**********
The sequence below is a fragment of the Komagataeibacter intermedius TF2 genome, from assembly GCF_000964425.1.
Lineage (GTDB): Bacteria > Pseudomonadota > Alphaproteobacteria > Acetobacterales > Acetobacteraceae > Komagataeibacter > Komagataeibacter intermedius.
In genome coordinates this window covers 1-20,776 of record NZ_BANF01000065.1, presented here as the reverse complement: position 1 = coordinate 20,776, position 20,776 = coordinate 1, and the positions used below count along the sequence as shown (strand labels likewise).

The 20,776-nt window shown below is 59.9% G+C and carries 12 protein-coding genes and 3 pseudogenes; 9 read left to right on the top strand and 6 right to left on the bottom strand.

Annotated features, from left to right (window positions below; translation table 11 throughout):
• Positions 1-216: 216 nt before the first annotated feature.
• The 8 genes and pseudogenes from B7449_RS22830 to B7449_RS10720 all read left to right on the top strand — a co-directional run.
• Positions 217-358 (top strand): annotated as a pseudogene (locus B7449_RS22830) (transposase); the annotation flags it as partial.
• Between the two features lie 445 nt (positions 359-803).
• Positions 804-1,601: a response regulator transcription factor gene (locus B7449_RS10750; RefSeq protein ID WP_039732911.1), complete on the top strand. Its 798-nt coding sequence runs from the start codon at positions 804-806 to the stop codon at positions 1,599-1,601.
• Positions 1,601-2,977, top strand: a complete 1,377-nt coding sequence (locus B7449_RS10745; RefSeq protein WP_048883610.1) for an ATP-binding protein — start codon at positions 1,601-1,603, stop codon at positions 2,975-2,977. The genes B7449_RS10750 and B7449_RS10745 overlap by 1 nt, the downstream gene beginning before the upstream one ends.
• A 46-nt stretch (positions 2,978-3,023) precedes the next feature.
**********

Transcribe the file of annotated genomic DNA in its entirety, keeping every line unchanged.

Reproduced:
The sequence below is a fragment of the Komagataeibacter intermedius TF2 genome, from assembly GCF_000964425.1.
Lineage (GTDB): Bacteria > Pseudomonadota > Alphaproteobacteria > Acetobacterales > Acetobacteraceae > Komagataeibacter > Komagataeibacter intermedius.
In genome coordinates this window covers 1-20,776 of record NZ_BANF01000065.1, presented here as the reverse complement: position 1 = coordinate 20,776, position 20,776 = coordinate 1, and the positions used below count along the sequence as shown (strand labels likewise).

The 20,776-nt window shown below is 59.9% G+C and carries 12 protein-coding genes and 3 pseudogenes; 9 read left to right on the top strand and 6 right to left on the bottom strand.

Annotated features, from left to right (window positions below; translation table 11 throughout):
• Positions 1-216: 216 nt before the first annotated feature.
• The 8 genes and pseudogenes from B7449_RS22830 to B7449_RS10720 all read left to right on the top strand — a co-directional run.
• Positions 217-358 (top strand): annotated as a pseudogene (locus B7449_RS22830) (transposase); the annotation flags it as partial.
• Between the two features lie 445 nt (positions 359-803).
• Positions 804-1,601: a response regulator transcription factor gene (locus B7449_RS10750; RefSeq protein ID WP_039732911.1), complete on the top strand. Its 798-nt coding sequence runs from the start codon at positions 804-806 to the stop codon at positions 1,599-1,601.
• Positions 1,601-2,977, top strand: a complete 1,377-nt coding sequence (locus B7449_RS10745; RefSeq protein WP_048883610.1) for an ATP-binding protein — start codon at positions 1,601-1,603, stop codon at positions 2,975-2,977. The genes B7449_RS10750 and B7449_RS10745 overlap by 1 nt, the downstream gene beginning before the upstream one ends.
• A 46-nt stretch (positions 2,978-3,023) precedes the next feature.